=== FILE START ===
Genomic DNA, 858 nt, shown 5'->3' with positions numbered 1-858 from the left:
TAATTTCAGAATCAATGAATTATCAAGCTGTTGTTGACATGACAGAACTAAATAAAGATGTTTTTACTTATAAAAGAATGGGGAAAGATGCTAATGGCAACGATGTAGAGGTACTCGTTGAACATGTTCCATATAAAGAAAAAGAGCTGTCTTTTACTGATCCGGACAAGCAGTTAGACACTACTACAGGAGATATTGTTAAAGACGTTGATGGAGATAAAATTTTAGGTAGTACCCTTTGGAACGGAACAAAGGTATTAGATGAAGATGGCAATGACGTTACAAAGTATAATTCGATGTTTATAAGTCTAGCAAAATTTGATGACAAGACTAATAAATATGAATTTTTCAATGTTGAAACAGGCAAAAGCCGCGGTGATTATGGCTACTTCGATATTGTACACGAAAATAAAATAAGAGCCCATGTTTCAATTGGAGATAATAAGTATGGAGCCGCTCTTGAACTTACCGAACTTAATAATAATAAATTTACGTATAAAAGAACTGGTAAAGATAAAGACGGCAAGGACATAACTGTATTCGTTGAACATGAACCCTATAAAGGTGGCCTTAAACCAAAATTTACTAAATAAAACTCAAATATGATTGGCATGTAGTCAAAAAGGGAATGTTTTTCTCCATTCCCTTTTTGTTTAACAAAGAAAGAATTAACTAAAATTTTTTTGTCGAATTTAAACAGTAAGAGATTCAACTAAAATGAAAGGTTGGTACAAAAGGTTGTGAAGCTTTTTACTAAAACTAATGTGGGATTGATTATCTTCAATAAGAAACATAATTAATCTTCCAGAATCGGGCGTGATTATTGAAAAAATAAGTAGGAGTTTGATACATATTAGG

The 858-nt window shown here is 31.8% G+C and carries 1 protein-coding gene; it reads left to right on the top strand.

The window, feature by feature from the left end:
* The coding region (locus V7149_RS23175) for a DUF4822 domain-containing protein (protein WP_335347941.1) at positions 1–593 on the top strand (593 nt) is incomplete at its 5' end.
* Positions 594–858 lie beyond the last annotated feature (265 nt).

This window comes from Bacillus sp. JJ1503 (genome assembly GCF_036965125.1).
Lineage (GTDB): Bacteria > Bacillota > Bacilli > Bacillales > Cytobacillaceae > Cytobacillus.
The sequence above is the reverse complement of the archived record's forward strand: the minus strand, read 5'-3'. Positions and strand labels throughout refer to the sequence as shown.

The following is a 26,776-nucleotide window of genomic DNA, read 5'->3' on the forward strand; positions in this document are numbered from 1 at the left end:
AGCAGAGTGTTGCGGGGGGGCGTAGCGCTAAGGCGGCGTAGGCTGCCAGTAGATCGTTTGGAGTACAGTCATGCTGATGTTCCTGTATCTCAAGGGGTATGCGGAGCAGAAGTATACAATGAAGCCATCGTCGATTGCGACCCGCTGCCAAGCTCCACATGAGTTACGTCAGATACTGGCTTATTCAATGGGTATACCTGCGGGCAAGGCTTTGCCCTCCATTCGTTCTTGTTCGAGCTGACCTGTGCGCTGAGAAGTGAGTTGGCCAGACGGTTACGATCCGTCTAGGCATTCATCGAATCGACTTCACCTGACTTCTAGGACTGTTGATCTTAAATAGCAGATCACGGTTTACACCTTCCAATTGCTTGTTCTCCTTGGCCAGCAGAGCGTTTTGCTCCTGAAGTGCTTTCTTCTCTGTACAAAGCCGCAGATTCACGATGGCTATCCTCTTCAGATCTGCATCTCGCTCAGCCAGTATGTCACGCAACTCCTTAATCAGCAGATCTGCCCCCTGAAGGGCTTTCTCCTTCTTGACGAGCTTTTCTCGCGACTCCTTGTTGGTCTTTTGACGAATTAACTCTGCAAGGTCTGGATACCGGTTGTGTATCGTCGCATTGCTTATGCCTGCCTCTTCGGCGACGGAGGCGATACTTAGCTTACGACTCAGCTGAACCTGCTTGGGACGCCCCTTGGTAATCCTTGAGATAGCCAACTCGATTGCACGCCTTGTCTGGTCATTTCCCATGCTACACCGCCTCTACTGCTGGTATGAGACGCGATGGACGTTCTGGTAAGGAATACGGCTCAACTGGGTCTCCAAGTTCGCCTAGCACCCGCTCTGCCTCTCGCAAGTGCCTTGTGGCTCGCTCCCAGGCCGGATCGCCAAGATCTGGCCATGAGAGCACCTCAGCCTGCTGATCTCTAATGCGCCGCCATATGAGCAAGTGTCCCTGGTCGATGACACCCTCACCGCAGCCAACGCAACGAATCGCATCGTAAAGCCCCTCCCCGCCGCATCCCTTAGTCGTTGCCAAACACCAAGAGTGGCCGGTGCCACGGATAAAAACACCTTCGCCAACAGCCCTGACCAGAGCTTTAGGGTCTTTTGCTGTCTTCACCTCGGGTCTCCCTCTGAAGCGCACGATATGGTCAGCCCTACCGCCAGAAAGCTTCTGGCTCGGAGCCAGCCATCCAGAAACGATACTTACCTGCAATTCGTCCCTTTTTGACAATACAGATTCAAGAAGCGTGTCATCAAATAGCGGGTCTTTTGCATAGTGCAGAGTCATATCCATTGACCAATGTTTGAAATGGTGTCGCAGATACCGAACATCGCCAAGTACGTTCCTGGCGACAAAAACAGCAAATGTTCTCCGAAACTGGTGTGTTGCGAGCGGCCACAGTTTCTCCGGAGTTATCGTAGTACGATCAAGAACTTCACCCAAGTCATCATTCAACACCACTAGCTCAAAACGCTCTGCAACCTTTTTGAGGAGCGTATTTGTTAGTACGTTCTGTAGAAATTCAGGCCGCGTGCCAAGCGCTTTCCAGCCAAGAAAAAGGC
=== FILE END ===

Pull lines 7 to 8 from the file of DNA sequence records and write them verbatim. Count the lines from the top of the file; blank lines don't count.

This window comes from Bacillus sp. JJ1503 (genome assembly GCF_036965125.1).
Lineage (GTDB): Bacteria > Bacillota > Bacilli > Bacillales > Cytobacillaceae > Cytobacillus.